Going into 2014, the liner business will likely be challenged by sustained low growth. Competition will therefore intensify, with the biggest carriers forming mega-alliances to realize more operational efficiencies and economies of scale than can be gained on their own. Existing alliances will also up the ante by expanding their cooperation, introducing new routes or beefing up current services.
While shippers will benefit from offerings of more sailing frequencies, wider port coverage and shorter transit times, the increased competition among carriers will hopefully spur new innovations that better fulfill market needs.
The new year will also be a critical transitional period toward more sustainable shipping. Even as ports in California begin enforcing cold-ironing regulations on vessels at berth, liners must start making plans for their ships trading in the Emission Control Areas (ECAs) to consume marine fuel with sulfur content not exceeding 0.10 percent, new regulations that come into effect on Jan 1, 2015.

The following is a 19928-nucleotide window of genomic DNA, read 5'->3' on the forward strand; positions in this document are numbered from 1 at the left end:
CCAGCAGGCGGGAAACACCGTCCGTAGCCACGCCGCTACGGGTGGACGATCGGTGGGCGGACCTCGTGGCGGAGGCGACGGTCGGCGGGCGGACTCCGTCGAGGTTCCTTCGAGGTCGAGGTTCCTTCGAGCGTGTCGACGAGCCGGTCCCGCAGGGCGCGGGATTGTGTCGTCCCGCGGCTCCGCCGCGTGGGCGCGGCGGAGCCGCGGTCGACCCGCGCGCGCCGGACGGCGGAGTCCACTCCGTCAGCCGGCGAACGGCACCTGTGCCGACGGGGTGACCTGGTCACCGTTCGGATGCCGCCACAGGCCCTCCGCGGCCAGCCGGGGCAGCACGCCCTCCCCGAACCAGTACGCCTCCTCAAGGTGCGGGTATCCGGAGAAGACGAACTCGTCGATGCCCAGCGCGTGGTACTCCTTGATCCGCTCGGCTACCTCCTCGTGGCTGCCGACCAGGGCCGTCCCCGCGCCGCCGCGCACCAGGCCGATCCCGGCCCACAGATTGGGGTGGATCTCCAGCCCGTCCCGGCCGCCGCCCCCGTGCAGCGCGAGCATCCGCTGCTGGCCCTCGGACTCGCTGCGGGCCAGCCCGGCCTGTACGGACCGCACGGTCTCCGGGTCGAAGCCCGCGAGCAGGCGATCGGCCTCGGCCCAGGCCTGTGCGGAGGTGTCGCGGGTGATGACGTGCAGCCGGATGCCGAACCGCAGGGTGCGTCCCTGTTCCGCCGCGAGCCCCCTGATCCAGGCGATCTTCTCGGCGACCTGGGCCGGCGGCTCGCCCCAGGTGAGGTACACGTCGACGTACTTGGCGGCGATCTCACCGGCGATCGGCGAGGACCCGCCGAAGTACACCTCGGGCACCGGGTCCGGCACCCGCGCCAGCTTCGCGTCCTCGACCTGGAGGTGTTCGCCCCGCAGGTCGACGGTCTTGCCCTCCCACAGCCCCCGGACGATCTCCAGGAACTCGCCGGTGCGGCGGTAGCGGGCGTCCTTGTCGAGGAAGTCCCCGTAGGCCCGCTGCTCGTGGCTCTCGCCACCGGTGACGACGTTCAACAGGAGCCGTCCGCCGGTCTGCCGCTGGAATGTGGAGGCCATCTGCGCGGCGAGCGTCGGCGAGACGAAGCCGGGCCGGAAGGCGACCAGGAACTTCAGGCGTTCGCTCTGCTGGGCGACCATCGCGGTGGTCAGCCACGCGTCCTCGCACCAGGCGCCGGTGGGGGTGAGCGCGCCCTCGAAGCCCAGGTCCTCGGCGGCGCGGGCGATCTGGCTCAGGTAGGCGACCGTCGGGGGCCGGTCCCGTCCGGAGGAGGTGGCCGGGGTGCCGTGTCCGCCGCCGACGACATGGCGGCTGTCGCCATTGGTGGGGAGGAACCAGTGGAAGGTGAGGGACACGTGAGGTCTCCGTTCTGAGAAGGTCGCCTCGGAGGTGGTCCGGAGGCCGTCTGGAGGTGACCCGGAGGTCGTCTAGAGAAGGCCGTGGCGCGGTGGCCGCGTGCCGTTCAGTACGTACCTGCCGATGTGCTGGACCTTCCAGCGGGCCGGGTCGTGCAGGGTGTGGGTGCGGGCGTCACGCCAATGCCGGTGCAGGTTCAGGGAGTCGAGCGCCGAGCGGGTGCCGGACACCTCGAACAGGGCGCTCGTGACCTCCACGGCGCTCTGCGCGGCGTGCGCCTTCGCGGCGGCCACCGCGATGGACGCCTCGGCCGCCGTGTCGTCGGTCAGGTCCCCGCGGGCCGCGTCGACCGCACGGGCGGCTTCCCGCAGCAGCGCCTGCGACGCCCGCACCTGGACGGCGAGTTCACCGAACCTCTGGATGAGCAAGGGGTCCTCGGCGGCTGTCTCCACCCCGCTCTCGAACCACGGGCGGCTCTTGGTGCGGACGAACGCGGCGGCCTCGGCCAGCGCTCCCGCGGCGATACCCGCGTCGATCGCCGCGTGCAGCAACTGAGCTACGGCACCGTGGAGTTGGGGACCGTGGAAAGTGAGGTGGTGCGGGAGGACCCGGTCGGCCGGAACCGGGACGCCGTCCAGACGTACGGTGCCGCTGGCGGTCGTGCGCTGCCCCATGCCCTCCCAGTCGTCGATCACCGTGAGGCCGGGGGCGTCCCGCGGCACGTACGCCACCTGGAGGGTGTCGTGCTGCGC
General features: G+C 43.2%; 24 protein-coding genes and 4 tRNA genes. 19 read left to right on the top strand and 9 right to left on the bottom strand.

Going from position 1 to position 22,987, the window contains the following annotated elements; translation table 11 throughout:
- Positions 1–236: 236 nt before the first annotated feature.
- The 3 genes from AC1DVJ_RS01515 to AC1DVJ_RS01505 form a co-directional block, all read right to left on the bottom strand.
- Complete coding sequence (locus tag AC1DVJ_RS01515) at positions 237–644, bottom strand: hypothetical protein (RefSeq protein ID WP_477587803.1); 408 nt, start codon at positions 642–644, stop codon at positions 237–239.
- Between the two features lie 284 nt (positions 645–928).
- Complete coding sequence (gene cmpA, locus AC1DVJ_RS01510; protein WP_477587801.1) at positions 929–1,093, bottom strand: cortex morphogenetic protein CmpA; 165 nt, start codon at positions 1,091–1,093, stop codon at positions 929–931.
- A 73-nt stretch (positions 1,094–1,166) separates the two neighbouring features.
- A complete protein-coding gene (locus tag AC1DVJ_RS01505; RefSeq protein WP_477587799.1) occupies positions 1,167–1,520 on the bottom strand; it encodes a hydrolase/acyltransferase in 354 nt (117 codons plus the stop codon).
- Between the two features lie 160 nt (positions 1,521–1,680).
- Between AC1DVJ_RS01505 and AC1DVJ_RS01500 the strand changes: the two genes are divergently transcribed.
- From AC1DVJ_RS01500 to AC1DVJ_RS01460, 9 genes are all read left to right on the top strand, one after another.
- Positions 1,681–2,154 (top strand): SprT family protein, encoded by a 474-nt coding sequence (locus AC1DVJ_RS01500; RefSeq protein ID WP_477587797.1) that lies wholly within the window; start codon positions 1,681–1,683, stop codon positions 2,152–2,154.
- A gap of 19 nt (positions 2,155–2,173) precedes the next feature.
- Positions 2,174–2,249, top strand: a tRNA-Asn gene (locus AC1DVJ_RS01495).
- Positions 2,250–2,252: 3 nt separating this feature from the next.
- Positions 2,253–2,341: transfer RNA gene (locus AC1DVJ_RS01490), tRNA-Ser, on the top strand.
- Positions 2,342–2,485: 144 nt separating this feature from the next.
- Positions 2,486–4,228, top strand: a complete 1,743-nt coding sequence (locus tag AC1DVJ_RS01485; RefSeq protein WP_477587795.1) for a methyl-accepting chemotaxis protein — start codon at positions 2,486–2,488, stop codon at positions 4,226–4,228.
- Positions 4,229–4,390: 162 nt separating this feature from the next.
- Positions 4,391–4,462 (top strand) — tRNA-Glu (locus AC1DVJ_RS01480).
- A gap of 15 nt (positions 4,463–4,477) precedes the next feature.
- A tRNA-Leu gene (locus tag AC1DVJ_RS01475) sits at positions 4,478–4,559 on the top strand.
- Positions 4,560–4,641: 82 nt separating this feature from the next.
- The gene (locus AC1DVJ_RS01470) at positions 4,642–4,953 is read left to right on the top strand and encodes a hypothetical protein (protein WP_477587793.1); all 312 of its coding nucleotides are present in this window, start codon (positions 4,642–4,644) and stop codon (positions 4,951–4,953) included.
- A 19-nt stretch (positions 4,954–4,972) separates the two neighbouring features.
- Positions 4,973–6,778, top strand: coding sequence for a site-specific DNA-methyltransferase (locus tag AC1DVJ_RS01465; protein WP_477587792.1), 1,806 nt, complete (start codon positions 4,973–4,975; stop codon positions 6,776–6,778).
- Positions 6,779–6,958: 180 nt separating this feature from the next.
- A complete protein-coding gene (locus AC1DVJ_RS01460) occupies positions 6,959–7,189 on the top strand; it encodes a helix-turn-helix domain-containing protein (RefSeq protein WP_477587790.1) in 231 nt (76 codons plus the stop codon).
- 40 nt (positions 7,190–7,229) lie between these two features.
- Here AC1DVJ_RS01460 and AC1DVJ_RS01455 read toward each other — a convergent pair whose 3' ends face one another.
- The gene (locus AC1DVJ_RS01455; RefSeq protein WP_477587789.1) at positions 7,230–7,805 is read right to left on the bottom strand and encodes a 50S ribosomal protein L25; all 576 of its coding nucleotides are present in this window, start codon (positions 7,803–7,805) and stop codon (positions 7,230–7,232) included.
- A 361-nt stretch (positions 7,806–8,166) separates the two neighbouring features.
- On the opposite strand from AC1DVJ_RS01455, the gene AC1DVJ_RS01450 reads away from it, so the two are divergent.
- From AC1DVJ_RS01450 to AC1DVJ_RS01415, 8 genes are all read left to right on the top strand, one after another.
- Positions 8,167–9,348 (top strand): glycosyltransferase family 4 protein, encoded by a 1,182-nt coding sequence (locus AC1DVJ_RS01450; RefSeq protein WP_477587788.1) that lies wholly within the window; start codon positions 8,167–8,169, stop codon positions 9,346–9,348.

A reduced fuel sulfur limit implies that ships trading in the ECAs must, from 2015 onward, consume ultra-low sulfur gas oils for prolonged periods, since heavy fuel oil cannot comply with the stricter sulfur limit. A big change — and challenge — for those with ships heading to the ECAs, will be the considerable increase in fuel costs in an already difficult economic situation, as gas oils are much more expensive than the heavy fuel oil most ships are built to consume. We expect this to be one of the major issues for container carriers to consider in 2014.
Kenneth Glenn is President of APL.